Since moving to electronic medical records, doctors spend hours daily typing clinical notes. For many providers, the charting demands of EMRs have been a cause of burnout. Some physicians have responded by turning to medical dictation software and other workflow solutions that reduce the need to type. If you’re considering typing vs. dictation for clinical documentation, the question is, “Which is faster?”
Whether you type or dictate patient notes, it is ultimately a matter of minutes. There are 24 hours in a day, and the average primary care physician spends 1.5 of those finishing paperwork after clinical hours. Doctors interested in a healthy work-life balance must use their EMR as efficiently and accurately as possible.
So which is faster – typing or dictation? Just as importantly, which is more accurate? Here is a summary of the numbers based on existing research and estimates.
Comparing speeds of dictation vs. typing
Short answer: Dictation is faster.
Long answer: Dictation speeds vary depending on the type of dictation.
It used to be most common for physicians to use medical transcription. In this model, the physician records the dictated note, sends it to a third-party transcription service, and receives the dictation in several hours or several days. Doctors still use medical transcription, but today a computer transcribes the recording before a professional transcriptionist reviews it.
Increasingly, doctors are moving to automated speech-to-text for medical dictation, which instantly transcribes spoken words using speech-recognition software. Using an app on their smartphone or computer, doctors can dictate into free-text fields of the EMR and edit the transcription before saving.
In both cases, dictation is faster than typing.
Speech recognition software can transcribe over 150 words per minute (WPM), while the average doctor types around 30 WPM. Professional transcriptionists type around 50-80 WPM, much faster than physicians.
Stanford researchers studying typing versus dictation found that speech recognition was nearly three times faster while producing fewer errors.
We did the math using conservative estimates and found the average U.S. physician could reduce documentation time by about seven hours per week by switching from typing to dictation.
Separately, our review of published research found that switching from typing to medical speech-to-text dictation would increase the average physician’s overall productivity by 5.76%. Using that estimate, an orthopedics sub-specialist compensated at $71.00 per RVU could earn an additional $31,899 yearly.
Our review of published research found that switching from typing to medical speech-to-text dictation would increase the average physician’s overall productivity by 5.76%.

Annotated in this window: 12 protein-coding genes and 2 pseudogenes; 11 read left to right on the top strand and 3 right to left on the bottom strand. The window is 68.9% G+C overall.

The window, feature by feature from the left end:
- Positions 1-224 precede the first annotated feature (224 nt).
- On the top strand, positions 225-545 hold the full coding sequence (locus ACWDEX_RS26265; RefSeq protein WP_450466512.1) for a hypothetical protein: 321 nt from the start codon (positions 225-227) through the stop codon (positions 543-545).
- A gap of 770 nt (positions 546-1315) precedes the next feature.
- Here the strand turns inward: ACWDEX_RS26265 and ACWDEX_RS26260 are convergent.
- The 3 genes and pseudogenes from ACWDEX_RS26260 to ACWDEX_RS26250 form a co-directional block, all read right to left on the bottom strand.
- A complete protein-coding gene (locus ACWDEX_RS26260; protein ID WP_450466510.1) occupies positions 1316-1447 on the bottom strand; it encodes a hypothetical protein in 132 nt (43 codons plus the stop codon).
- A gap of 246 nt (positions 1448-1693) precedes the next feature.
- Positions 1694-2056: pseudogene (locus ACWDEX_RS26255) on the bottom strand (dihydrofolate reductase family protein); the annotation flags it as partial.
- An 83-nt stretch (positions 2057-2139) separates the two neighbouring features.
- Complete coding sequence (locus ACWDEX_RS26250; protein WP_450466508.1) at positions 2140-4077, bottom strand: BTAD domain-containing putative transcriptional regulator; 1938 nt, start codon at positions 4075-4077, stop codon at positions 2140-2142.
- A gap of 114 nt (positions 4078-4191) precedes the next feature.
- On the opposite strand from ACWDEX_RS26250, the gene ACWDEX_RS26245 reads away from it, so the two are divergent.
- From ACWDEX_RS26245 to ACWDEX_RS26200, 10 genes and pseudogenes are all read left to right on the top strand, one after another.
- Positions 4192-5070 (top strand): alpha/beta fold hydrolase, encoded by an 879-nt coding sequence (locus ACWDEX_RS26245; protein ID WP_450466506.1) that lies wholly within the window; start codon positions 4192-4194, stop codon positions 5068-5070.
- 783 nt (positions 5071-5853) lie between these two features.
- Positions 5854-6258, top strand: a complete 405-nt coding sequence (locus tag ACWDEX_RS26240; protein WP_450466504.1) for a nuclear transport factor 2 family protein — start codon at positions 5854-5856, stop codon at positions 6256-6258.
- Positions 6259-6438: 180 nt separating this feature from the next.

The bottom line is that you speak much faster than you type, and potential efficiency gains are substantial.
As with typing, getting a dictation perfect the first time requires speaking skills that you develop over time. However, a small amount of effort to refine a new dictation workflow can eliminate days of typing over a year.
What about accuracy?
Short answer: It depends on your workflow, but dictation can be as accurate as a carefully typed clinical note.
Long answer: Every physician prioritizes accurate clinical notes. While doctors who dictate increasingly opt for fully-automated speech-to-text workflow, this isn’t universal. Some providers still send dictations to a third-party service where a professional transcriptionist edits and reviews their dictations.
Unfortunately, researchers have found high average error rates using this type of off-site medical transcription. This may be because it took physicians in the study an average of four days to review and sign a dictated clinical document that they sent away for transcription. The lag time created by third-party transcription services makes room for errors that are often clinically significant.
While voice recognition software has improved immensely recently, dictation errors are inevitable. Existing research underscores the importance of manually reviewing your notes to ensure accuracy.
By using speech-to-text software for instant medical dictation on their mobile device or computer, physicians can largely avoid the problem of inaccuracy. With speech-to-text software, physicians dictate the clinical note, and their words appear instantly on the screen. They can quickly detect errors, make edits, and immediately save the accurate note in the EMR.
Using the latest speech recognition software for instant dictation, physicians can ensure a clinical note that is 100% accurate, just as it would be with careful typing.